To me the key steps were 1) being able to look around the room and see who makes up the community and 2) being able to have a valuable exchange about the goals and the path forward.

What I heard were ideas about protecting the creative class, building cool technology, taking pride in Brooklyn as a brand and defining the inputs for success. Anyone making notes would surely have realized that the discussion for building the Brooklyn into an innovation center was advanced.

What I also heard was a willingness to continue to foster community.  That means more meetups, more communication, more help from community leaders in making certain Brooklyn neighborhoods startup friendly.  Issues from transportation and real estate to good infrastructure and good takeout where on the table.

How could one not come away from this distinct confirmation of common culture with a sense of excitement and optimism.

From my perspective, the inputs required for building an innovation center that fosters startups are the following:

  • Intellectual Capital – a source of creativity, a source of academia, a source of ideas
  • Technological input – access to engineers, data scientists, business development skills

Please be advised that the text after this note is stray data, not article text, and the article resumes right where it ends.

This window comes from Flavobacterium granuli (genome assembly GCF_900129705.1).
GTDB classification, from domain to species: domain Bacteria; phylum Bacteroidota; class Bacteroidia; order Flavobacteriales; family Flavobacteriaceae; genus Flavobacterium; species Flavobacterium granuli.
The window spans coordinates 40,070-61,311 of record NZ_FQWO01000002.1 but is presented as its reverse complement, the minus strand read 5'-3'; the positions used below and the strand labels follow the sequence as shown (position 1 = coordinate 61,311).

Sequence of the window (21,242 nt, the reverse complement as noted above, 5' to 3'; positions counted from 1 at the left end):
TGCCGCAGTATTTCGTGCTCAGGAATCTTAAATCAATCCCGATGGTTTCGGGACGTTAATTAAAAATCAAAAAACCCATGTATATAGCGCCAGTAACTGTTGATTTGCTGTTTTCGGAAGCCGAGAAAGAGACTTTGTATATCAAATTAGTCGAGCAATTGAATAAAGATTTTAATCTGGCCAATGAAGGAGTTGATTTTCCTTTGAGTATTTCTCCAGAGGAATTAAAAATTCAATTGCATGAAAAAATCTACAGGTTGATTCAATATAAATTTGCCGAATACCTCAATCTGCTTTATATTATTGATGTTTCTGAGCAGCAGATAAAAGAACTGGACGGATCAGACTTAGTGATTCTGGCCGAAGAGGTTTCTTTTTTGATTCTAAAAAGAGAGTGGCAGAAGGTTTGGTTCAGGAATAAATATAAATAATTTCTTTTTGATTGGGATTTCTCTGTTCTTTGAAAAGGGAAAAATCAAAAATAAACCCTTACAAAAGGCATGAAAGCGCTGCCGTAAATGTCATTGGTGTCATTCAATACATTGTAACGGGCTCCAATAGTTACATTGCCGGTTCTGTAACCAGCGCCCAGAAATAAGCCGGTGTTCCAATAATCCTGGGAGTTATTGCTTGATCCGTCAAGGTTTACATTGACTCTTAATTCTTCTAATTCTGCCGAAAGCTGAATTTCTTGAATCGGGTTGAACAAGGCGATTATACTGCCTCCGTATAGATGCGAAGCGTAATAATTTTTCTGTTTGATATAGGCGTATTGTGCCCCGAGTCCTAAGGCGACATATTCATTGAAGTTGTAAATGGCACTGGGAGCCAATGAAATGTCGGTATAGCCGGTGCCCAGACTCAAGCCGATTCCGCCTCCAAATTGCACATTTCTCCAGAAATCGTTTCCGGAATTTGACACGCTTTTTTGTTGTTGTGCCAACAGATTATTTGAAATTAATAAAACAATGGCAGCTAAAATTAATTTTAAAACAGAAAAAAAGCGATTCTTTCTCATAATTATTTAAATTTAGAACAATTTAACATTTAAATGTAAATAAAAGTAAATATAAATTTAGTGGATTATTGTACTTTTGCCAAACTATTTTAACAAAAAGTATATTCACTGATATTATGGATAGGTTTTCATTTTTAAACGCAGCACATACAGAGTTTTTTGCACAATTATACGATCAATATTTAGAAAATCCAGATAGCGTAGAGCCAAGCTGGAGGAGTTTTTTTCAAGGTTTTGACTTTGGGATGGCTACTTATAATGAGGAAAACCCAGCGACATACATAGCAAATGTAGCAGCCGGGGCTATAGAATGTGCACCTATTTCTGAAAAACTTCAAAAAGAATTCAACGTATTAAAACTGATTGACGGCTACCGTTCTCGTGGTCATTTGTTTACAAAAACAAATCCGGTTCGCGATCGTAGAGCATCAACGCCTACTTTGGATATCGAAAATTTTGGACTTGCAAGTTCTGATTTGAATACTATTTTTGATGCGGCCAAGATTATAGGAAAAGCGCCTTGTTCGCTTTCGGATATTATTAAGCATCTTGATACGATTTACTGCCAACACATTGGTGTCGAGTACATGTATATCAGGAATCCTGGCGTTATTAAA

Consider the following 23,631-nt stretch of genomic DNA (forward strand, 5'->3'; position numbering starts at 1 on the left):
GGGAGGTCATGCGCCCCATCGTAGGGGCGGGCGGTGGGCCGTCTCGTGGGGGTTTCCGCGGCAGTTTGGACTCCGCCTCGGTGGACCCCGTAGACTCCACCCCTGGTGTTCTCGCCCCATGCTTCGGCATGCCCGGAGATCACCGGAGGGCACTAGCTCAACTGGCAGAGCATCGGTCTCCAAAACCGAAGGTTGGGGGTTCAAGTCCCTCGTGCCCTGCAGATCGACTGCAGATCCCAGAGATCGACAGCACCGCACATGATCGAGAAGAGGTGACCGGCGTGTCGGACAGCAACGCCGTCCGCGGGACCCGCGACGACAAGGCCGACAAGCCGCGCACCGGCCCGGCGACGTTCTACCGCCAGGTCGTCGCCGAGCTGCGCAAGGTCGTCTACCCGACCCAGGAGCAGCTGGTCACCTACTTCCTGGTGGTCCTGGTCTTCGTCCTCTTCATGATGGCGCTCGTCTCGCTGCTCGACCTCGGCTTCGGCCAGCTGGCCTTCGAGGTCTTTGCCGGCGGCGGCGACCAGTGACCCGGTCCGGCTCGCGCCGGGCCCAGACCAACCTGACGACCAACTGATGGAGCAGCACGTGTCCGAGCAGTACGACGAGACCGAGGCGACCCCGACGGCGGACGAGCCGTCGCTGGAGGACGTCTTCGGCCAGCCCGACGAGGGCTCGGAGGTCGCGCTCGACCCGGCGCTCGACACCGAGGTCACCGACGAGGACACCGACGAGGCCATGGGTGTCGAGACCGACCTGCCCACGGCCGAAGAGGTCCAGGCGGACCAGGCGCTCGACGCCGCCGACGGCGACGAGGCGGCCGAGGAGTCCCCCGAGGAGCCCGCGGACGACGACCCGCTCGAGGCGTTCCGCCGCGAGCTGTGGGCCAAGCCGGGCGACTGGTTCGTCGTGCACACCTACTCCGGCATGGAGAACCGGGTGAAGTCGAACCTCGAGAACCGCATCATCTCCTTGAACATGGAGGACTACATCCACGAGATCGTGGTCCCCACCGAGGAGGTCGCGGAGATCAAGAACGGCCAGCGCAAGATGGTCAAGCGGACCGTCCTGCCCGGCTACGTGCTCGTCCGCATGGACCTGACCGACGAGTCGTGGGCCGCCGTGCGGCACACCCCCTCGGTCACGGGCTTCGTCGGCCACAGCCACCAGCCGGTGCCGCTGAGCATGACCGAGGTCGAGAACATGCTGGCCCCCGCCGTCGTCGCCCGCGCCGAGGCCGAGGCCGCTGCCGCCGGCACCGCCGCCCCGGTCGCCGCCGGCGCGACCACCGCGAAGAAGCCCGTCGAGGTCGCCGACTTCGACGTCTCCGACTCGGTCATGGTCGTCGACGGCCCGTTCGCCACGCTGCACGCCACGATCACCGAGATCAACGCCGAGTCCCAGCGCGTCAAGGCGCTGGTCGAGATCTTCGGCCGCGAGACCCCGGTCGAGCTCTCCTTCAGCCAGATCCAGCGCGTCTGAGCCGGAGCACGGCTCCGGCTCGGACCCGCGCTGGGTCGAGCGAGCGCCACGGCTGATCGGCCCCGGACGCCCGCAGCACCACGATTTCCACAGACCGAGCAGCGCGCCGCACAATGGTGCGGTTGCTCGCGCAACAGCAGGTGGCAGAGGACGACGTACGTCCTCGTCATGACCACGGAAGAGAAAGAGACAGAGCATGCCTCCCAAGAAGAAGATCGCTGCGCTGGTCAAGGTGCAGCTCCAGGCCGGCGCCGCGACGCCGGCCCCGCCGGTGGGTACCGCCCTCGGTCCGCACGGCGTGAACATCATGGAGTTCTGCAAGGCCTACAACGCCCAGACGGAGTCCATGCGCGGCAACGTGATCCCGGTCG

• Financial Capital – Angels and Venture Capitalists willing to put money to work on good ideas (also continuous flow of funds into the the community on infrastructure)
  • A base of industries/customers that can provide revenue and mentoring to startups
  • An ecosystem of successful companies to support new entrants and be a big brother to newcomers.

There is a lot that can be done to make the lives of entrepreneurs easier.  And to the extent that the community continues to do these types of things it will enable the competitive advantages that Brooklyn already has to really shine.

I can’t wait until the next discussion.  Thank you Charlie!

Talent Shortage

The tech industry in DUMBO (Brooklyn) is growing fast.  But it could be growing faster.  Like a lot of places in the country seeking technology talent – the right skill sets are scare. US schools are not turning out enough engineers or programers.

A push by city officials to bring talent to NY is well documented.

  • Cornell University and Technion- Israel Institute of Technology won a New York City contest to build an engineering campus with a grant of land on Roosevelt Island and $100 million for infrastructure improvements.
  • NYU-Poly is working with New York City to get access to the MTA Headquarters on 130 Livingston Street here in Brooklyn to expand it’s engineering school.
  • The city has even organized an academy (high school) for software engineering.

Of course this won’t help solve the scarcity issue for years.  And by the time it has an impact, the problem is likely to be way bigger.

Computer software engineer employment is projected to grow by a whopping 32 percent between 2008 and 2018, representing much faster job growth than most other occupations in the U.S., according to the U.S. Bureau of Labor Statistics. For instance take my tech sector of choice – Big Data.  McKinsey Global Institute projects that the U.S. needs 140,000 to 190,000 more workers with “deep analytical” expertise and 1.5 million  more data-literate managers by 2015.  And that’s just a single data point.